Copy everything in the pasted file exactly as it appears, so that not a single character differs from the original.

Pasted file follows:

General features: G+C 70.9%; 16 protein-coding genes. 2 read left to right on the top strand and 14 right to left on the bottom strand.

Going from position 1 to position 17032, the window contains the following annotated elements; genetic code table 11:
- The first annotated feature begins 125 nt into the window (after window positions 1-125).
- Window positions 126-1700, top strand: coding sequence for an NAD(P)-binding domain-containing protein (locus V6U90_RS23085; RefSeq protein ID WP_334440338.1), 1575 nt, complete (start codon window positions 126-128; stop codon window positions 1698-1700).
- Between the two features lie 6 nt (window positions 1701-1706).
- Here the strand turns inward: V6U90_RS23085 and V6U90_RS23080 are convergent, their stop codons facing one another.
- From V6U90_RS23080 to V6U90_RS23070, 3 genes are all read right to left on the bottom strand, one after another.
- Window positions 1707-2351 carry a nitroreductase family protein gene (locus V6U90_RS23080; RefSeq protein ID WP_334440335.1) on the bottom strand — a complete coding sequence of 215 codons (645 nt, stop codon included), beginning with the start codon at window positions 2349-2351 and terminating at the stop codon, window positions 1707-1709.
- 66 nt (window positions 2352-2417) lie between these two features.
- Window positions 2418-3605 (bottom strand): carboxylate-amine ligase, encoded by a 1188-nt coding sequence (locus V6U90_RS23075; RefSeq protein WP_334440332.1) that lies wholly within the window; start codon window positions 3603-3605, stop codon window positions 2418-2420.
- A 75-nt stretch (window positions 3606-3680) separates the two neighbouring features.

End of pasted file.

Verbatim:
General features: G+C 70.9%; 16 protein-coding genes. 2 read left to right on the top strand and 14 right to left on the bottom strand.

Going from position 1 to position 17032, the window contains the following annotated elements; genetic code table 11:
- The first annotated feature begins 125 nt into the window (after window positions 1-125).
- Window positions 126-1700, top strand: coding sequence for an NAD(P)-binding domain-containing protein (locus V6U90_RS23085; RefSeq protein ID WP_334440338.1), 1575 nt, complete (start codon window positions 126-128; stop codon window positions 1698-1700).
- Between the two features lie 6 nt (window positions 1701-1706).
- Here the strand turns inward: V6U90_RS23085 and V6U90_RS23080 are convergent, their stop codons facing one another.
- From V6U90_RS23080 to V6U90_RS23070, 3 genes are all read right to left on the bottom strand, one after another.
- Window positions 1707-2351 carry a nitroreductase family protein gene (locus V6U90_RS23080; RefSeq protein ID WP_334440335.1) on the bottom strand — a complete coding sequence of 215 codons (645 nt, stop codon included), beginning with the start codon at window positions 2349-2351 and terminating at the stop codon, window positions 1707-1709.
- 66 nt (window positions 2352-2417) lie between these two features.
- Window positions 2418-3605 (bottom strand): carboxylate-amine ligase, encoded by a 1188-nt coding sequence (locus V6U90_RS23075; RefSeq protein WP_334440332.1) that lies wholly within the window; start codon window positions 3603-3605, stop codon window positions 2418-2420.
- A 75-nt stretch (window positions 3606-3680) separates the two neighbouring features.